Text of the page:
How to Make the Fondant Get Hard
Fondant naturally hardens when exposed to air over a period of several days. You can speed up the process by mixing the fondant with gum paste, which dries faster and harder than traditional fondant.
Mixing the two ingredients will make the fondant inedible, but hardened fondant is hard to eat and usually does not taste good anyway. Hardened gum paste or fondant is recommended for decorative use only. If you want to eat the fondant, keep it in an airtight container to keep it soft.
- Fondant naturally hardens when exposed to air over a period of several days.
- You can speed up the process by mixing the fondant with gum paste, which dries faster and harder than traditional fondant.
Coat the rolling surface and your hands with shortening.
Roll two equal sized balls of fondant and gum paste. The amount you need will vary with how large of a project you want to make. For most larger projects, such as making a lot of flowers or building a large bow, you will need about 0.227kg of fondant and 0.227kg of gum paste.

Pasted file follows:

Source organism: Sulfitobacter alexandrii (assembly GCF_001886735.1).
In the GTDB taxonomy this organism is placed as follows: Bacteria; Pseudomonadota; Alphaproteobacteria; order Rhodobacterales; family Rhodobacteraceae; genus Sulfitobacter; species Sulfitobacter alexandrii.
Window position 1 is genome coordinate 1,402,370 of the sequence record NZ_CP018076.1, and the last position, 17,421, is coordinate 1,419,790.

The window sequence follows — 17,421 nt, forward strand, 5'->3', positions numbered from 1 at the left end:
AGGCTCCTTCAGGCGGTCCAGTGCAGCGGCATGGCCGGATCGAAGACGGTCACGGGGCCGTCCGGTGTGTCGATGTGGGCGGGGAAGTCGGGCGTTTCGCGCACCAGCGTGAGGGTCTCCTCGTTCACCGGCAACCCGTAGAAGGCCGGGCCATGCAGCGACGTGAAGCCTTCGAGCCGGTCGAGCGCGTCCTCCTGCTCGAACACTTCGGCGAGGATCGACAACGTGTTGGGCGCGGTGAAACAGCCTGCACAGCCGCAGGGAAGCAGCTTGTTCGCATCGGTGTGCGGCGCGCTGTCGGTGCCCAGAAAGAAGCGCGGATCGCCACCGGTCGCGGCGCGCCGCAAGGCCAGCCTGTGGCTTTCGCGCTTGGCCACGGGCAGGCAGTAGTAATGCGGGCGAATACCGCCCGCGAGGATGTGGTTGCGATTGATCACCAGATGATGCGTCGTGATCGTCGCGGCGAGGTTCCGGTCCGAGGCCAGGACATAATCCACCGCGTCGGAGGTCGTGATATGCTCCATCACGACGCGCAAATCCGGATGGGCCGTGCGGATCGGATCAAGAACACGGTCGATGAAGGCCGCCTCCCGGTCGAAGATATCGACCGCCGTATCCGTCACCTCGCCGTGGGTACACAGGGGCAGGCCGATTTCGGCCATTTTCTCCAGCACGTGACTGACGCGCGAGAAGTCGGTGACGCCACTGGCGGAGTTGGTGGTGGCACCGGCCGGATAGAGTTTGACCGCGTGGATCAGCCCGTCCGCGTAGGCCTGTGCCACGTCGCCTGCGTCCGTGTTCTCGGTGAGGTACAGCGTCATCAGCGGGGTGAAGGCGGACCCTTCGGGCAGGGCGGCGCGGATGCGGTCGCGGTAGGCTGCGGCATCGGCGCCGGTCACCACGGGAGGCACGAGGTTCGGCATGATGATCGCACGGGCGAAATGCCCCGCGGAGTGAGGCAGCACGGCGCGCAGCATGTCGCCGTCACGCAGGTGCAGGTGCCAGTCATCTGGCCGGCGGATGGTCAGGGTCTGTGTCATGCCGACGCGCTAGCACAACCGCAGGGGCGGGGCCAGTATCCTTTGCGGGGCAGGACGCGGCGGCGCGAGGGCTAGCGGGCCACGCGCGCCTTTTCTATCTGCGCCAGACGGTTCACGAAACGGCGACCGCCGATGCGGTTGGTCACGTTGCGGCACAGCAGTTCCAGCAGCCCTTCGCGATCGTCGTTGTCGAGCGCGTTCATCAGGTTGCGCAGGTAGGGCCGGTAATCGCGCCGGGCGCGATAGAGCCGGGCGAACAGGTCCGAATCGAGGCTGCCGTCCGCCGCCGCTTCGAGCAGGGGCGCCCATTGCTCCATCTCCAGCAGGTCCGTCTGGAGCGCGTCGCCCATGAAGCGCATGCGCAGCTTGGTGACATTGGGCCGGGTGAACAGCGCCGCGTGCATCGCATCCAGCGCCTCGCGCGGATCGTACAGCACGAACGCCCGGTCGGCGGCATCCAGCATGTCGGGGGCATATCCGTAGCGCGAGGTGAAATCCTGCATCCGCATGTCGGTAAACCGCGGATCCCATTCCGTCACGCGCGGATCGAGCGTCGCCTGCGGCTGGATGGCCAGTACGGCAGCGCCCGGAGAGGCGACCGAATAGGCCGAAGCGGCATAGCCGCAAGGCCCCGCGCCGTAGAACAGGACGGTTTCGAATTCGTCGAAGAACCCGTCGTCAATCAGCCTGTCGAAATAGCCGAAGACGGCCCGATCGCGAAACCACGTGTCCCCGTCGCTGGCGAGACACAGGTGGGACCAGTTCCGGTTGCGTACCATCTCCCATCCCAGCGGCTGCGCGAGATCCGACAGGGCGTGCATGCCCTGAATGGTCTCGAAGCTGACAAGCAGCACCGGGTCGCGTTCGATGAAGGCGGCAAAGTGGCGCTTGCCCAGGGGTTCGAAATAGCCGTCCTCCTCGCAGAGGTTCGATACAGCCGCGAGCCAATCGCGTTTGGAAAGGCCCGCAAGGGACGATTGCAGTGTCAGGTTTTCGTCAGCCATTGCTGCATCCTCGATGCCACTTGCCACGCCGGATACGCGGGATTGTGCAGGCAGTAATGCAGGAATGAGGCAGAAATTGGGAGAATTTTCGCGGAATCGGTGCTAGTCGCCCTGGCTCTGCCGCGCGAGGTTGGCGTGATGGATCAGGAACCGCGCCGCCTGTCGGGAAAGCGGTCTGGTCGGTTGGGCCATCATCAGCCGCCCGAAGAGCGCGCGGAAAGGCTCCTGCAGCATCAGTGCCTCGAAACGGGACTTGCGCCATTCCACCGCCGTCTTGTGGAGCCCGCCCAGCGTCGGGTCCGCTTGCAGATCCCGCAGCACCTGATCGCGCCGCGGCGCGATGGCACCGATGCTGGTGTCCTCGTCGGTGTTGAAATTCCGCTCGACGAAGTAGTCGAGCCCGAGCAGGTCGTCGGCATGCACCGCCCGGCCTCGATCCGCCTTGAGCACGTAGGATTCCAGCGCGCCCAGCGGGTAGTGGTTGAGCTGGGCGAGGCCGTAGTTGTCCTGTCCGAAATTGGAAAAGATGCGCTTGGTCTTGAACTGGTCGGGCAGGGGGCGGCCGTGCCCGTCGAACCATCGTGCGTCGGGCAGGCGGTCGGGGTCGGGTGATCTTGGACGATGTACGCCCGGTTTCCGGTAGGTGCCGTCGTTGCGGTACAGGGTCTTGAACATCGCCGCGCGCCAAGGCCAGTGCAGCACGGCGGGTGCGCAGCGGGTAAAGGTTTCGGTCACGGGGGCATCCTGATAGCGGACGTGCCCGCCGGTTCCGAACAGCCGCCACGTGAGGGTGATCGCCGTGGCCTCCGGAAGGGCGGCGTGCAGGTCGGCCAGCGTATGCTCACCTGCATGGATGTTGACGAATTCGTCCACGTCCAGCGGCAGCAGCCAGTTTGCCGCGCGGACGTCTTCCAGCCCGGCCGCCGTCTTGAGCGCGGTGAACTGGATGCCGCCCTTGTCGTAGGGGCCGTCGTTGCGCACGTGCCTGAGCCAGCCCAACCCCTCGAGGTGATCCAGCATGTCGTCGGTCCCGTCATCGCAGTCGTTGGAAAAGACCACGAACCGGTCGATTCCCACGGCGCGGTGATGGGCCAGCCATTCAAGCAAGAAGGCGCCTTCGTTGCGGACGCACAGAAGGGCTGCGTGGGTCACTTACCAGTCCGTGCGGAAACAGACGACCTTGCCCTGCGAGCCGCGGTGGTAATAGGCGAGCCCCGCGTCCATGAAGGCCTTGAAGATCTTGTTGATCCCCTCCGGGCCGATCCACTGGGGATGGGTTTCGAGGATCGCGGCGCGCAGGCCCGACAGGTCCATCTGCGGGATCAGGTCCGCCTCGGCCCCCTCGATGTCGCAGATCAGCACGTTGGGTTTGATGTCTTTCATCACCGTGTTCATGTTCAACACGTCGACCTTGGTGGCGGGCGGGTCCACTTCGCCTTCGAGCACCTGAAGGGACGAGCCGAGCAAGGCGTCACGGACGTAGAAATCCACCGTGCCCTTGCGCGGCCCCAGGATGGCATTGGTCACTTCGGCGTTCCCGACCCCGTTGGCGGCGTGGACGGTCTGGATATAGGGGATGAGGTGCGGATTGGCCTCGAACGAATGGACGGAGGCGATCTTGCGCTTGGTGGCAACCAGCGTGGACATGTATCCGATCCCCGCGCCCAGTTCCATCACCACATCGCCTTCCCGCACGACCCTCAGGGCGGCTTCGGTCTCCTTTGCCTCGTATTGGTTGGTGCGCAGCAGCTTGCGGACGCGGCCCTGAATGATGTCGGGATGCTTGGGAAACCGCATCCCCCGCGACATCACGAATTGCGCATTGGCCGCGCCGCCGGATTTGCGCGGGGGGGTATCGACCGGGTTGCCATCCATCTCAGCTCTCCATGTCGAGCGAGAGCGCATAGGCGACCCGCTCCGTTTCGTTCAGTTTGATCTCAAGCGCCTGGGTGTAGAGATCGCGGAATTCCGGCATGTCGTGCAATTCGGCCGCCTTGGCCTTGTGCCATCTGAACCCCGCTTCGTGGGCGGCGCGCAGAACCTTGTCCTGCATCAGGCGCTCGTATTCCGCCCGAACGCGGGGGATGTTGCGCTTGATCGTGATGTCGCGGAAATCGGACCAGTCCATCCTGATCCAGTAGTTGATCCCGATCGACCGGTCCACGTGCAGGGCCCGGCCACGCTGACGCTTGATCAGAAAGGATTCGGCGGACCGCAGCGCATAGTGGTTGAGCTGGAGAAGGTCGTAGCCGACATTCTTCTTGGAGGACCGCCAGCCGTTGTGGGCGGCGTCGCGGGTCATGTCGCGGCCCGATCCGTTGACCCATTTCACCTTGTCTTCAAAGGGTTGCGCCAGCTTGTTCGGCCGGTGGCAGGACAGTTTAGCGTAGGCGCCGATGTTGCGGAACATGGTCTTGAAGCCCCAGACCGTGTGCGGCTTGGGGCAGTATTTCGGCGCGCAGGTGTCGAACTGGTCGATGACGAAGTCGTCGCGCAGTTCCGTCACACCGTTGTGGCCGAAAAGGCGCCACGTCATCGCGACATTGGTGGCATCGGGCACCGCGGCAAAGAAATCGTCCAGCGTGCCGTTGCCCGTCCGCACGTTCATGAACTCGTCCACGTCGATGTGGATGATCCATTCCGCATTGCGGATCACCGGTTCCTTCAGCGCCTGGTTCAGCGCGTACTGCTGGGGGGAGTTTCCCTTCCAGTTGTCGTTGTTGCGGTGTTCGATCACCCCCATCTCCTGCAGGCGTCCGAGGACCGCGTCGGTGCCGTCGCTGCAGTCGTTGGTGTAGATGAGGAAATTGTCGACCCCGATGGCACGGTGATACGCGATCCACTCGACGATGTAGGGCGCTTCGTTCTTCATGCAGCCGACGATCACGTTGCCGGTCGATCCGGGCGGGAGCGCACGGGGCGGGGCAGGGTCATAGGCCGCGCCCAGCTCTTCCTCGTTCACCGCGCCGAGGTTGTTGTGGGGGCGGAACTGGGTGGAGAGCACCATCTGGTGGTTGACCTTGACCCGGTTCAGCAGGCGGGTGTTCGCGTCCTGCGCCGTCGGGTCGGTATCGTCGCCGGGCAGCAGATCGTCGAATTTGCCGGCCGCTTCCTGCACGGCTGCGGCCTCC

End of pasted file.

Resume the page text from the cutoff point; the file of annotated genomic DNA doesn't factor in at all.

Work the two balls together with your hands until they create one even mass. If you use two colours that are slightly different, then you will be able to tell when they are combined when you can no longer differentiate two separate colours.
Roll out the fondant and cut out the desired shapes, or form the fondant into the desired sculpture shape.
Place the sculpture or flat pieces onto a sheet of waxed paper. Place the waxed paper in a dry, out of the way area. Allow flat pieces to dry for 24 hours. Sculptures may take longer to dry, and you should allow three days for the sculptures to dry completely. After the fondant dries, you can store it in an airtight container. Do not store fondant in the refrigerator or freezer, as the sugars will break down and ruin the fondant.
- Work the two balls together with your hands until they create one even mass.
- After the fondant dries, you can store it in an airtight container.
Brenda Priddy has more than 10 years of crafting and design experience, as well as more than six years of professional writing experience. Her work appears in online publications such as Donna Rae at Home, Five Minutes for Going Green and Daily Mayo. Priddy also writes for Archstone Business Solutions and holds an Associate of Arts in English from McLennan Community College.